and two companies of soldiers were detailed to put it out. Amid the
crowd, lighted up by the ruddy glare of the fire, suddenly appeared the
tall form of the man on a coal-black horse. He forced his way through
the crowd, and rode straight to the fire. As soon as he came near, the
lieutenant leaped from his horse, and hastened into the house, which
was all in flames on one side. At the end of five minutes he emerged
with singed hair and burned sleeves, carrying in his arms two doves
which he had rescued from the flames.

His name was Rosenkranz; but he often spoke of his ancestry, traced it
back to the Varangians, and clearly showed that he and his forefathers
were genuine Russians.


[Footnote 13: _jigit_ or _djigit_ in the Kumuits dialect signifies
valiant. The Russians make from it the verb _jigitovat._]

[Footnote 14: That is, known for telling the plain truth.]

[Footnote 15: _chuviaki._]

[Footnote 16: The name of a character In one of Marlinski's novels.]



IV.


The sun had travelled half its course, and was pouring down through
the glowing atmosphere its fierce rays upon the parched earth. The
dark blue sky was absolutely clear; only the bases of the snow-capped
mountains began to clothe themselves in pale lilac clouds. The
motionless atmosphere seemed to be full of some impalpable dust; it
became intolerably hot.

When the army came to a small brook that had overflowed half the road,
a halt was called. The soldiers, stacking their arms, plunged into
the stream. The commander of the battalion sat down in the shade,
on a drum, and, showing by his broad countenance the degree of his
rank, made ready, in company with a few officers, to take lunch. The
captain lay on the grass under the company's transport-wagon; the
gallant lieutenant Rosenkranz and some other young officers, spreading
out their Caucasian mantles, or _burki,_ threw themselves down, and
began to carouse as was manifest by the flasks and bottles scattered
around them and by the extraordinary liveliness of their singers, who,
standing in a half-circle behind them, gave an accompaniment to the
Caucasian dance-song sung by a Lesghian girl: -

Shamyl resolved to make a league
In the years gone by,
Traï-raï, rattat-taï,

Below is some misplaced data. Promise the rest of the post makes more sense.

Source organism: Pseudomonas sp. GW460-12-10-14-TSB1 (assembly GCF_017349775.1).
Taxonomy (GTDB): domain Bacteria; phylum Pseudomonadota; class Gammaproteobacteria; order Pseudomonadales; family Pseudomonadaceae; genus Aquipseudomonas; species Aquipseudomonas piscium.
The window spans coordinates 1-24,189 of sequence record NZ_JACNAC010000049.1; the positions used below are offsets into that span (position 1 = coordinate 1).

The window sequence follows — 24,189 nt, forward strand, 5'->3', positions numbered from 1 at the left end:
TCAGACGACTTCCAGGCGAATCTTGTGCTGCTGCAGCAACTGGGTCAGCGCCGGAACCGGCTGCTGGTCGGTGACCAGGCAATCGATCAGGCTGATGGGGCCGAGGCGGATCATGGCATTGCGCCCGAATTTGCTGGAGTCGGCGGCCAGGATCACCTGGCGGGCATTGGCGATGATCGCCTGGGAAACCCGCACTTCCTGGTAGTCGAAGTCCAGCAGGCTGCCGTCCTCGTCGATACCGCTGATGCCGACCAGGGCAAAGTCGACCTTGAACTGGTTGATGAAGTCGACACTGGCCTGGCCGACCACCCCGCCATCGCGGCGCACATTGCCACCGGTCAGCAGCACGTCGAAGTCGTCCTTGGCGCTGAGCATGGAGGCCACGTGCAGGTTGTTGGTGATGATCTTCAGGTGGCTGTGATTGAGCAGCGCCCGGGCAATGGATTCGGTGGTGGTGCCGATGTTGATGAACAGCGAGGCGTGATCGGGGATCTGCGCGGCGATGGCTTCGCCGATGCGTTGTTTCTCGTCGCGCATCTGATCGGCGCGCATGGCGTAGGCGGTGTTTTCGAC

In the years gone by.

Among these officers was also the young ensign who had passed us in the
morning. He was very entertaining: his eyes gleamed, his tongue never
grew weary. He wanted to greet every one, and show his good-will to
them all. Poor lad! he did not know that in acting this way he might be
ridiculous, that his frankness and the gentleness which he showed to
every one might win for him, not the love which he so much desired, but
ridicule; he did not know this either, that when at last, thoroughly
heated, he threw himself down on his _burka,_ and leaned his head
on his hand, letting his thick black curls fall over, he was a very
picture of beauty.

Two officers crouched under a wagon, and were playing cards on a hamper.

I listened with curiosity to the talk of the soldiers and officers,
and attentively watched the expression of their faces; but, to tell
the truth, in not one could I discover a shadow of that anxiety which
I myself felt; jokes, laughter, anecdotes, expressed the universal
carelessness, and indifference to the coming peril. How impossible to
suppose that it was not fated for some never again to pass that road!



V.


At seven o'clock in the evening, dusty and weary, we entered the wide,
fortified gate of Fort N - - . The sun was setting, and shed oblique
rosy rays over the picturesque batteries and lofty-walled gardens
that surrounded the fortress, over the fields yellow for the harvest,
and over the white clouds which, gathering around the snow-capped
mountains, simulated their shapes, and formed a chain no less wonderful
and beauteous. A young half moon, like a translucent cloud, shone above
the horizon. In the native village or _aul,_ situated near the gate,
a Tatar on the roof of a hut was calling the faithful to prayer. The